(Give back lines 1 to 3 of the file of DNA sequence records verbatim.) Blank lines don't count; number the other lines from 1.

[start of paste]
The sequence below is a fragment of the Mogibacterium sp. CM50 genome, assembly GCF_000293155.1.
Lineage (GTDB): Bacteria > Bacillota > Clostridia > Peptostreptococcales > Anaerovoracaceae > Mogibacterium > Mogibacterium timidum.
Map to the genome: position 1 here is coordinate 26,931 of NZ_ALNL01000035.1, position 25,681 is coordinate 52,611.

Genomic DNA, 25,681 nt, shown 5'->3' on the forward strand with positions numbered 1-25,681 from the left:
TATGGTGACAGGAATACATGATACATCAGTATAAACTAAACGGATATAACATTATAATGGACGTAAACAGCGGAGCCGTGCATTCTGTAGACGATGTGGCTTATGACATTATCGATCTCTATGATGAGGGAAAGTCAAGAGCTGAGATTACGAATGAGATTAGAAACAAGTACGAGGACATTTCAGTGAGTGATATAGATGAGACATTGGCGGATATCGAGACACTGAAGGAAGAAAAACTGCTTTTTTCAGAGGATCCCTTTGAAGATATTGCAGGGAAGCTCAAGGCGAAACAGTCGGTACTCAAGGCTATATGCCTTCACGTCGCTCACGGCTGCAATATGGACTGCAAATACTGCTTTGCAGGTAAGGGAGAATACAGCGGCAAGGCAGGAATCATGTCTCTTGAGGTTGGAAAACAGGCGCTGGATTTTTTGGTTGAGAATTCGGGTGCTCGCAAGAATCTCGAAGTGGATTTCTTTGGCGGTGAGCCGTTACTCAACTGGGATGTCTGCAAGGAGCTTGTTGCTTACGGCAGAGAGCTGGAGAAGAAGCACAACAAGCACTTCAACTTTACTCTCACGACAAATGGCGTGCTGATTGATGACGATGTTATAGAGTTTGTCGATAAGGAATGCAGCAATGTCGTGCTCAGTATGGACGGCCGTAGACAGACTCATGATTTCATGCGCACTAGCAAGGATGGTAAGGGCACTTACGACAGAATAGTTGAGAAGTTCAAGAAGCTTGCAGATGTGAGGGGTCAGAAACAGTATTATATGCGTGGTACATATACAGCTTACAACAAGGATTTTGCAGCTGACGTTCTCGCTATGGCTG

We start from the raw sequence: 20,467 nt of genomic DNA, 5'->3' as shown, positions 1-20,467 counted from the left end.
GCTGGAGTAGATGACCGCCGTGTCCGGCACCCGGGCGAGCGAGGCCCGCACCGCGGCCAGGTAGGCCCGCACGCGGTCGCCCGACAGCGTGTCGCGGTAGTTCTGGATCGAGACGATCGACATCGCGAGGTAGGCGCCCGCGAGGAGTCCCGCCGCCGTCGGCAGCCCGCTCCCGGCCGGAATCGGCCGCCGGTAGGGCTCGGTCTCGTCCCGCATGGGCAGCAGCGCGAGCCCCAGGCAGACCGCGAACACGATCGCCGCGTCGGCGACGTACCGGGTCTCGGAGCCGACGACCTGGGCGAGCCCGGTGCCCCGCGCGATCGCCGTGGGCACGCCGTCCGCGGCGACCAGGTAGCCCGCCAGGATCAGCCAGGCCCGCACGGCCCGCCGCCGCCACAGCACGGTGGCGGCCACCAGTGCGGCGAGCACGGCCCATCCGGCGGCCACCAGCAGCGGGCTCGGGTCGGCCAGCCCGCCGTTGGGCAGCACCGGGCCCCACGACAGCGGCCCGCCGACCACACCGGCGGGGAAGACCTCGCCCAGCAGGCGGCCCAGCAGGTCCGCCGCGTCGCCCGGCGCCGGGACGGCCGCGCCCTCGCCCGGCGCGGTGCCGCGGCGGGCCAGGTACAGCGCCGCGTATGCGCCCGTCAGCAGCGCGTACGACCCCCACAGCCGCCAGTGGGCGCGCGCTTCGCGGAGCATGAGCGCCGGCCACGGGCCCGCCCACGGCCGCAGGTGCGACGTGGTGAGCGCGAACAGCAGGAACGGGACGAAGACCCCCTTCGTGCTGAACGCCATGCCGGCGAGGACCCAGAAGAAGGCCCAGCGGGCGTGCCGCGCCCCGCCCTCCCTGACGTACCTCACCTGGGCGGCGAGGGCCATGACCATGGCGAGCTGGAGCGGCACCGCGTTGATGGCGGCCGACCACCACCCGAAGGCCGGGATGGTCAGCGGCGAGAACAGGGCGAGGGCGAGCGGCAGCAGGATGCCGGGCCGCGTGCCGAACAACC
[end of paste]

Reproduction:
The sequence below is a fragment of the Mogibacterium sp. CM50 genome, assembly GCF_000293155.1.
Lineage (GTDB): Bacteria > Bacillota > Clostridia > Peptostreptococcales > Anaerovoracaceae > Mogibacterium > Mogibacterium timidum.
Map to the genome: position 1 here is coordinate 26,931 of NZ_ALNL01000035.1, position 25,681 is coordinate 52,611.